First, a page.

3 February 2024 : The Hindu Editorial Notes PDF

The Hindu Editorial


1. Exposing India’s financial markets to the vultures

Topic: GS3 – Indian Economy – Effects of liberalization on the economy.

Crucial for UPSC as it covers global financial integration, India’s economic reforms, and the impact on national autonomy and stability.
  • This article discusses the internationalization of Indian government bonds, examining moves by J.P. Morgan and Bloomberg, potential benefits and risks associated with global market integration, and cautionary perspectives on currency internationalization.

 J.P. Morgan’s Plan for Indian Local Currency Government Bonds (LCGBs):

  • P. Morgan announced its plan to include Indian LCGBs in the Government Bond Index-Emerging Markets (GBI-EM) Global index suite in September 2023.
  • The inclusion is set to be effective from June 2024, prompting anticipation from other index providers like Bloomberg-Barclays and FTSE Russell.

Bloomberg’s Follow-Up Move:

  • On January 8, 2024, Bloomberg Index Services proposed the addition of India’s “fully accessible route (FAR)” bonds to the Bloomberg Emerging Market Local Currency Index.
  • This addition is scheduled to take effect in September 2024, aligning with the global trend toward incorporating Indian bonds in benchmark indices.

FTSE Russell’s Watchlist and the Call for Reforms:

  • FTSE Russell declared India’s retention on its watchlist for a potential upgrade, emphasizing the need for reforms in the government bond market as anticipated by global investors.
  • The move by J.P. Morgan has triggered a chain reaction among prominent index providers, reflecting a growing interest in Indian bonds on the global stage.

India’s Initiative for Global Bond Market Integration:

  • India initiated the process of incorporating its government bonds into global indices in 2019, officially allowing foreign investors access to a segment of government bonds by 2020 through the introduction of the FAR.
  • Despite delays related to capital gains taxes and local settlement, the fundamental policy remained unchanged.

Benefits and Risks Outlined in RBI Report:

  • A report by the Inter-Departmental Group (IDG) of the Reserve Bank of India (RBI) in October 2022 detailed efforts to internationalize the rupee, emphasizing benefits such as diminishing dependence on domestic institutions and greater stability of funds tracking indices.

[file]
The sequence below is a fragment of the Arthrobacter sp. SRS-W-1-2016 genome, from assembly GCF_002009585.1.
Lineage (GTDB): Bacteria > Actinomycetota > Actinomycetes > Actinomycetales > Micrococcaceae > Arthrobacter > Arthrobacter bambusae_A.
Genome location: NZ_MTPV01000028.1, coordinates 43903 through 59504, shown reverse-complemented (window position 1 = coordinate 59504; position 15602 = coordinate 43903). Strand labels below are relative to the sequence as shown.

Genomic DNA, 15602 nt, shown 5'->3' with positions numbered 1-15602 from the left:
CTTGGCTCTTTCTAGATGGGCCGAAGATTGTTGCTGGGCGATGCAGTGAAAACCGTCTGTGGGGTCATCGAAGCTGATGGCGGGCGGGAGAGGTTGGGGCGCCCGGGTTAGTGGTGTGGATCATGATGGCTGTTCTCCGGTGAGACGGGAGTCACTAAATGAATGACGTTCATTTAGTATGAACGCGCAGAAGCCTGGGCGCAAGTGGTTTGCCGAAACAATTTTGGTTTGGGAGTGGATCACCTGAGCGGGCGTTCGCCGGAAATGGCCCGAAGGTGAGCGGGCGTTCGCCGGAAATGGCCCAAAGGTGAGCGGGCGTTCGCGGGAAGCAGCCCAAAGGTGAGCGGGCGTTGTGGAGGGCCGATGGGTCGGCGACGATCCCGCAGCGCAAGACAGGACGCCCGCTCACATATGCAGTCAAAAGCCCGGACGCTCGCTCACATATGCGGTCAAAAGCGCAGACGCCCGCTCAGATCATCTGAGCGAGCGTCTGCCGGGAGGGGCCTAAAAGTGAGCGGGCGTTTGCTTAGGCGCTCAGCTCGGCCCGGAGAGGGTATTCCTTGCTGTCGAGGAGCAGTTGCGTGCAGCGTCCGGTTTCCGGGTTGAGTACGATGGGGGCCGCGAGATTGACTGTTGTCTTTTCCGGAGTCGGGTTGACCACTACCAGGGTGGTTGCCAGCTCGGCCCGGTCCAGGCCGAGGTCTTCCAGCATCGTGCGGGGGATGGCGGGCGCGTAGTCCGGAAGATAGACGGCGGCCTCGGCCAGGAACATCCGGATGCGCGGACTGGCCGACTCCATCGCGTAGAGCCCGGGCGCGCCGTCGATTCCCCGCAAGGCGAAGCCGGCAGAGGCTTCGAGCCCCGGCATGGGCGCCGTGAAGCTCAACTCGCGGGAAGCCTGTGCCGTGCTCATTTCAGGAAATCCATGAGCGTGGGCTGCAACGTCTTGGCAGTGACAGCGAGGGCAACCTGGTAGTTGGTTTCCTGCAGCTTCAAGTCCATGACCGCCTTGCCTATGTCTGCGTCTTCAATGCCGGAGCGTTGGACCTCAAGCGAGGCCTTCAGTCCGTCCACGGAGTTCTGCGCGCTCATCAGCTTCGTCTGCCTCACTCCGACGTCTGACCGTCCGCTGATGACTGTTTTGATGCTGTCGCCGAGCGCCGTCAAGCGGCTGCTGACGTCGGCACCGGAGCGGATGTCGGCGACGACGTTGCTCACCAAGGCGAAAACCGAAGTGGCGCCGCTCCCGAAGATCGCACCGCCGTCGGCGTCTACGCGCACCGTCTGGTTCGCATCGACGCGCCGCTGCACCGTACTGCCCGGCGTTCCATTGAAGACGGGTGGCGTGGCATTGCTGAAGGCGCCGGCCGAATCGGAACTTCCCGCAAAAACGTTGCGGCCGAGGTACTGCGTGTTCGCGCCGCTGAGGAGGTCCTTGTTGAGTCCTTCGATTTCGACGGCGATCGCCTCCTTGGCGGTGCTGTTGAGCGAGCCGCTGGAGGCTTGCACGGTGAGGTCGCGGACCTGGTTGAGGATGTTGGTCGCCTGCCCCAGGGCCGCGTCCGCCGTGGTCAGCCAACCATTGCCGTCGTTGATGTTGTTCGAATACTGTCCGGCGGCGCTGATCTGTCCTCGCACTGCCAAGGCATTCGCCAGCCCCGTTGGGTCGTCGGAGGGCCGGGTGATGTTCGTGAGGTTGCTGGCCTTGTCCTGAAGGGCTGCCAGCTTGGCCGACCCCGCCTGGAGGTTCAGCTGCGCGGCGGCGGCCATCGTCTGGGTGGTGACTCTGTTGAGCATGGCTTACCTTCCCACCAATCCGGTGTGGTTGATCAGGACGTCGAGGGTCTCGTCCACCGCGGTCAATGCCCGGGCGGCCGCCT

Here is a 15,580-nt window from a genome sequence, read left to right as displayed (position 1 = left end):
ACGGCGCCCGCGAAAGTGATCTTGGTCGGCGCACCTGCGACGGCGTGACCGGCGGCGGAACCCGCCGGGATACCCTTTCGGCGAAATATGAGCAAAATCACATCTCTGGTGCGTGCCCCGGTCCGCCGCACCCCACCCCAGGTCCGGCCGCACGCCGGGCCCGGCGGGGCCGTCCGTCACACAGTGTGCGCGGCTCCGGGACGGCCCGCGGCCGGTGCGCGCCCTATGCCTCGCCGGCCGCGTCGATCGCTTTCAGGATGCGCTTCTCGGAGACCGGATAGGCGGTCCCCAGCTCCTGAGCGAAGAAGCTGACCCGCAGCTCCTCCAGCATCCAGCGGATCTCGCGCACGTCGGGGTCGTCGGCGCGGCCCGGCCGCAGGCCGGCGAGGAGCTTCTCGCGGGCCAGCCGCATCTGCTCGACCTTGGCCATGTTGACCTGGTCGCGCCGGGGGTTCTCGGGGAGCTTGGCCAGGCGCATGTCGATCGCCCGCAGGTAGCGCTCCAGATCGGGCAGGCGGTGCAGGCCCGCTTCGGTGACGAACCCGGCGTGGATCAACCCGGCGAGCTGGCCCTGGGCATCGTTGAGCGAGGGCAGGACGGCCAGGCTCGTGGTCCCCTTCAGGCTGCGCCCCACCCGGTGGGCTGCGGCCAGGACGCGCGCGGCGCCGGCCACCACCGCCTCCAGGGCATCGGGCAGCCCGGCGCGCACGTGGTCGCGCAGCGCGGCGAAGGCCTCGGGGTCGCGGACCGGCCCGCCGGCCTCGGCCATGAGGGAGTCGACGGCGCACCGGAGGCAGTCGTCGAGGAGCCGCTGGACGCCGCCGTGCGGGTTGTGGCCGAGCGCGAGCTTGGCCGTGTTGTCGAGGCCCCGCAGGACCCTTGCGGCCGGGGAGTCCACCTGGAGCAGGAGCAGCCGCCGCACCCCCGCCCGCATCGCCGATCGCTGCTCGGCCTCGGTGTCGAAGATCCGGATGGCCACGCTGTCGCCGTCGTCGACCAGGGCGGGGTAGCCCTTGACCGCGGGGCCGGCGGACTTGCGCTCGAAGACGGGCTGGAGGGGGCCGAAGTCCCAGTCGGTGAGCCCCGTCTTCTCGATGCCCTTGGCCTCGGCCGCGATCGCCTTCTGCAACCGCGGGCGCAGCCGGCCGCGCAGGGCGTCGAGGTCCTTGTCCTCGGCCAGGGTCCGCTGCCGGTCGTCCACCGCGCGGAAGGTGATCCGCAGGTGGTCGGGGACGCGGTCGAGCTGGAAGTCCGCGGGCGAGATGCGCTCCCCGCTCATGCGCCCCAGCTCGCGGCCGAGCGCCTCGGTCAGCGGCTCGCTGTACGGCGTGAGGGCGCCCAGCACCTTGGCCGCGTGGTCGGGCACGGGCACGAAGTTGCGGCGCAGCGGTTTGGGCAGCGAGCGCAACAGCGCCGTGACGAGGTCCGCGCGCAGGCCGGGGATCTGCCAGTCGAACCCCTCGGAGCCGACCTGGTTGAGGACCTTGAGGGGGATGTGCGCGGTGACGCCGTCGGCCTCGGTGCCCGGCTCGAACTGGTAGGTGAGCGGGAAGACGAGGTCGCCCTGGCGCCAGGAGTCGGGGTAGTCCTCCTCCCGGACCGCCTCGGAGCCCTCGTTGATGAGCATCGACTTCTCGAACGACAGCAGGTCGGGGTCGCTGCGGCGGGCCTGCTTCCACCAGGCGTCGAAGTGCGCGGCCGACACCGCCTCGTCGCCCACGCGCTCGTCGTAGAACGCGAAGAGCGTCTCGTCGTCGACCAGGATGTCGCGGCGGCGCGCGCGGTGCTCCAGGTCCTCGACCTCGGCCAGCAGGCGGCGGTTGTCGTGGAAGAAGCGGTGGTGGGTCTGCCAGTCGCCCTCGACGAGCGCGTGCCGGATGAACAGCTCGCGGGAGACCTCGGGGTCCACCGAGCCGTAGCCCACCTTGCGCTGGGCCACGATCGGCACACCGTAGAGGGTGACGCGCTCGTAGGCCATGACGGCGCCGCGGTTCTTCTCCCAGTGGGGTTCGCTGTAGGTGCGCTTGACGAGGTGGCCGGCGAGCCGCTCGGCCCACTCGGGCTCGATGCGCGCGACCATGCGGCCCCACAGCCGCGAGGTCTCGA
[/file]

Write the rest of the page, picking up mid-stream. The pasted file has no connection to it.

• The report acknowledges potential risks but asserts that the perceived benefits outweigh them.

Potential Benefits of Opening Local Bond Markets:

  • Opening local bond markets to foreign investors could facilitate financing of current account and fiscal deficits by engaging institutional investors with long-term investment horizons.
  • It is anticipated that the influx of funds into LCGBs would lower domestic interest rates, reducing the cost of public borrowing.

Concerns and Risks Associated with Bond Market Internationalization:

  • The “original sin” problem is addressed by borrowing in local currency, shifting exchange rate risk onto international lenders.
  • However, internationalization entails a significant loss of autonomy for emerging economies in controlling long-term rates and exposes them to greater interest rate risks.

Volatility and Risks in Foreign Portfolio Inflows:

  • Foreign portfolio inflows into local currency bond markets (LCBM) are perceived as stable, but they can be volatile due to exchange rate risk borne by investors.
  • Experiences in Malaysia and Türkiye highlight the potential for sudden stops and exits, leading to reserve losses and currency declines.

Risks Associated with Offshore Markets and Currency Internationalization:

  • Malaysia’s experience during the 1997 Asian crisis demonstrates the challenges posed by offshore currency markets, leading to speculative activities and financial distress.
  • Türkiye’s recent experience in 2022, with the offshore lira market in London, also indicates the potential for speculation against the domestic currency.

Y.V. Reddy’s Perspective and Caution:

  • V. Reddy, former Governor of the RBI, emphasizes that currency internationalization requires a long evolutionary process and sustained development of the financial system.
  • The Indian rupee is yet to be regarded as an international currency, and its internalization is likely to be an outcome of continued financial system development and improved economic performance.